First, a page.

Gunnar Myrdal

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Gunnar Myrdal
Myrdal in 1964
Karl Gunnar Myrdal

(1898-12-06)6 December 1898
Skattungbyn, Sweden
Died17 May 1987(1987-05-17) (aged 88)
Trångsund, Sweden
(m. 1924; died 1986)
Children3, including Sissela Bok and Jan Myrdal
RelativesStefan Fölster (grandson)
Academic career
InstitutionStockholm University
New York University
Geneva Graduate Institute
FieldMacroeconomics, sociology
School or
Stockholm school
Alma materStockholm University
Gustav Cassel
InfluencesKnut Wicksell
John R. Commons[1]
Raúl Prebisch
ContributionsMonetary equilibrium, ex-ante, circular cumulative causation
AwardsNobel Memorial Prize in Economic Sciences (1974)[2]
Bronislaw Malinowski Award (1975)

Karl Gunnar Myrdal (/ˈmɜːrdɑːl, ˈmɪər-/ MUR-dahl, MEER-; Swedish: [ˈɡɵ̌nːar ˈmy̌ːɖɑːl]; 6 December 1898 – 17 May 1987) was a Swedish economist and sociologist.

In 1974, he received the Nobel Memorial Prize in Economic Sciences along with Friedrich Hayek for "their pioneering work in the theory of money and economic fluctuations and for their penetrating analysis of the interdependence of economic, social and institutional phenomena."[2] When his wife, Alva Myrdal, received the Nobel Peace Prize in 1982, they became the fourth ever married couple to have won Nobel Prizes, and the first and only to win independent of each other (versus a shared Nobel Prize by scientist spouses).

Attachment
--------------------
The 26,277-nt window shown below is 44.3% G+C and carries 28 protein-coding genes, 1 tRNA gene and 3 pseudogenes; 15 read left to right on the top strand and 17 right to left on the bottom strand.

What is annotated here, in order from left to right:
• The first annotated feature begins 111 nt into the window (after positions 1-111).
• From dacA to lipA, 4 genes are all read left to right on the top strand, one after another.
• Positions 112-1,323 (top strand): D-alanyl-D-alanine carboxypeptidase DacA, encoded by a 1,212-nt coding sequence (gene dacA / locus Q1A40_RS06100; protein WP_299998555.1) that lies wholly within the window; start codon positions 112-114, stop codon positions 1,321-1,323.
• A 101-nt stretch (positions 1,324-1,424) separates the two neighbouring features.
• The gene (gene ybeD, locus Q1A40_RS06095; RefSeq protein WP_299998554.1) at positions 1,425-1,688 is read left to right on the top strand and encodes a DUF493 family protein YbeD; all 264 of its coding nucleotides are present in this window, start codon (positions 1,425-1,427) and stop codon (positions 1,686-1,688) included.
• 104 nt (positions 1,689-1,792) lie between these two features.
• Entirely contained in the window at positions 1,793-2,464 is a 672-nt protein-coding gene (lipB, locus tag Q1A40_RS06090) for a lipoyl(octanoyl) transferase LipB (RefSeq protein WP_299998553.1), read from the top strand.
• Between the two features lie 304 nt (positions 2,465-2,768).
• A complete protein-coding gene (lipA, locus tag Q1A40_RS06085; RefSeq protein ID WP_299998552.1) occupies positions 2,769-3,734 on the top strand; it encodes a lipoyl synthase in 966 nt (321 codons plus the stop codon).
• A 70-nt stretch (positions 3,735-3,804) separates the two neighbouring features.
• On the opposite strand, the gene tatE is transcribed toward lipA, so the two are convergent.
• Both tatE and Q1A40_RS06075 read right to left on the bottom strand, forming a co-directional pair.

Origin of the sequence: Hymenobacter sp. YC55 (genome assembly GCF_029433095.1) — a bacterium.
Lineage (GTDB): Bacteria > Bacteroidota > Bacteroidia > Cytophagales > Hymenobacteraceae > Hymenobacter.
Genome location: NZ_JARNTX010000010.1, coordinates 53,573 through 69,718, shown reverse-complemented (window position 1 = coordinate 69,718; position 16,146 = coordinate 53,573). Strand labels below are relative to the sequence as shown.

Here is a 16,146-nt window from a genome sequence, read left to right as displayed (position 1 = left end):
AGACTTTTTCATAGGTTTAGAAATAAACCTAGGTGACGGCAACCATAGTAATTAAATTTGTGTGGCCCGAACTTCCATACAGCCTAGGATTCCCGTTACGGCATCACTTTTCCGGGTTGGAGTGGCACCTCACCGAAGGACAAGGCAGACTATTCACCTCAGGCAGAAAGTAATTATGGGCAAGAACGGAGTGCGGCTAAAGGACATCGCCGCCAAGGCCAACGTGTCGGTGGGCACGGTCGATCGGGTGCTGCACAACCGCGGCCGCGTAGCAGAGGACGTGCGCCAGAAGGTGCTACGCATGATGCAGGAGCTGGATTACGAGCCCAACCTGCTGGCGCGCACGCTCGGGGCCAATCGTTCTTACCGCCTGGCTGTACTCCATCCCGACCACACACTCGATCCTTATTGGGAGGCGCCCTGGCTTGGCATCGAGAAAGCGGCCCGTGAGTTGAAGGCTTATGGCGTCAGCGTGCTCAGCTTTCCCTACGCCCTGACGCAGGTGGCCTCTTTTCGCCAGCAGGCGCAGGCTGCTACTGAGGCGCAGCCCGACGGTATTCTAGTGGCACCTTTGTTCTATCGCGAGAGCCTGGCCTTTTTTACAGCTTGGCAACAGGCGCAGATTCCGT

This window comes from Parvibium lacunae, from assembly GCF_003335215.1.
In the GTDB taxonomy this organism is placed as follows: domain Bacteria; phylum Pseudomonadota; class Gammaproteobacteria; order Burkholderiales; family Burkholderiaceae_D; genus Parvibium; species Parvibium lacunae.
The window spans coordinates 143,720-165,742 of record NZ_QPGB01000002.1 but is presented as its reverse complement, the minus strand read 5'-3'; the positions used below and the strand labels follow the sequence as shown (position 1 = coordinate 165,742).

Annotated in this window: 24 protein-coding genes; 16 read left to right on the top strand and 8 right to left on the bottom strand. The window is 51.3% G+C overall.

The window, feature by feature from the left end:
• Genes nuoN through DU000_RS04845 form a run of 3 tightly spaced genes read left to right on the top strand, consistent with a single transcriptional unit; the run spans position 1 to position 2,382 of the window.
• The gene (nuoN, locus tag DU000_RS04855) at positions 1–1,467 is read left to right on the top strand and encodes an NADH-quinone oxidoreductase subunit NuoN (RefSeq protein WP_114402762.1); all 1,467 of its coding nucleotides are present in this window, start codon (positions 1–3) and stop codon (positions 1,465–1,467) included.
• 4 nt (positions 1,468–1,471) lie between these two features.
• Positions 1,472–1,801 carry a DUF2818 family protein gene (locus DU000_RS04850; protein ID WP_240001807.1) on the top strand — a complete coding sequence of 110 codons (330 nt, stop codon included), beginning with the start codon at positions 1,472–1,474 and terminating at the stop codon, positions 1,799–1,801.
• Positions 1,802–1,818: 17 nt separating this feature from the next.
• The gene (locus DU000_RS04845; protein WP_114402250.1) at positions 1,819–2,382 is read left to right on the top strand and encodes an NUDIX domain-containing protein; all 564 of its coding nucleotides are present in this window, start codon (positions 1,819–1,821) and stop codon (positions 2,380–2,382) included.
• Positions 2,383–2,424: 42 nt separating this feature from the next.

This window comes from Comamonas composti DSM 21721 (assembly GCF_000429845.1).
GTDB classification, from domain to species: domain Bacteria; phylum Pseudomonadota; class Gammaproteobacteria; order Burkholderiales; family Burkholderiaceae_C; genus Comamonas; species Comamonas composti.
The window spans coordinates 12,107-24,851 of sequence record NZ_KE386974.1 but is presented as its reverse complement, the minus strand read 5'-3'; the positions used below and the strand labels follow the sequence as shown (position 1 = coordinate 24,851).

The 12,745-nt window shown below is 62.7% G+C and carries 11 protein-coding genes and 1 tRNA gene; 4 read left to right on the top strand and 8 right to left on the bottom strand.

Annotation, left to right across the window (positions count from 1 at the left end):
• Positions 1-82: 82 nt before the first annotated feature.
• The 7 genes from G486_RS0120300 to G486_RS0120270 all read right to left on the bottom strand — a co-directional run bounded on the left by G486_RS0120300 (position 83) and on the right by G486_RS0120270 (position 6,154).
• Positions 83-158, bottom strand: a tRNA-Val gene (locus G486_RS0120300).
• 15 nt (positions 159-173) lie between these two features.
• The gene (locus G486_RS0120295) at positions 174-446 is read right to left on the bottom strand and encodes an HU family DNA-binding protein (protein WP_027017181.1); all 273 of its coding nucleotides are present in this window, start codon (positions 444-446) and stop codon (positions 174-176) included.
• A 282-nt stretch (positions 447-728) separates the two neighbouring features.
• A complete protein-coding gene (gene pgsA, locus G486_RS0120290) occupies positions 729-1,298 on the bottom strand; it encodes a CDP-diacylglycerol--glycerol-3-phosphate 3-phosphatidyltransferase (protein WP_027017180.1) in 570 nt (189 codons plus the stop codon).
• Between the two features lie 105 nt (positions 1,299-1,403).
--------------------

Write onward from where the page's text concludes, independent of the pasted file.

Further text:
He is best known in the United States for his study of race relations, which culminated in his book An American Dilemma: The Negro Problem and Modern Democracy. The study was influential in the 1954 landmark U.S. Supreme Court Decision Brown v. Board of Education.

In Sweden, his work and political influence were important to the establishment of the Folkhemmet and the welfare state.[3]

Early life and education[edit]

Myrdal was born on 6 December 1898, in Skattungbyn, Sweden, to Karl Adolf Pettersson (1876–1934), a building contractor, and his wife Anna Sofia Karlsson (1878–1965). He took the name Myrdal in 1914 after his ancestors' farm Myr in the province of Dalarna.

There is a possibly apocryphal story about an interaction between him and Gustav Cassel, where Cassel was reported to say, "Gunnar, you should be more respectful to your elders, because it is we who will determine your promotion," and he replied, "Yes, but it is we who will write your obituaries."[4]

Gunnar Myrdal graduated with a law degree from Stockholm University in 1923 and a doctorate in economics in 1927. In June 1919, he met Alva Reimer, whom he married in October 1924[5] and had the first of their three children in 1927.

Myrdal's PhD thesis, The Problem of Price Formation under Economic Change, had three parts: The Basics of the Dynamic Problem of Price Formation, The Problem of the Profit of the Enterprise, and The Optimal Mode of Construction and Change, the most mathematical of the three, where he studied equilibrium of price formation under dynamic conditions.

In Gunnar Myrdal's doctoral dissertation, published in 1927, he examined the role of expectations in price formation. His analysis strongly influenced the Stockholm school. He built on Knut Wicksell's theories of cumulative process of endogenous money, stressing the importance of Knightian uncertainty and ex ante and ex post expectations role in the economic process.

Early career[edit]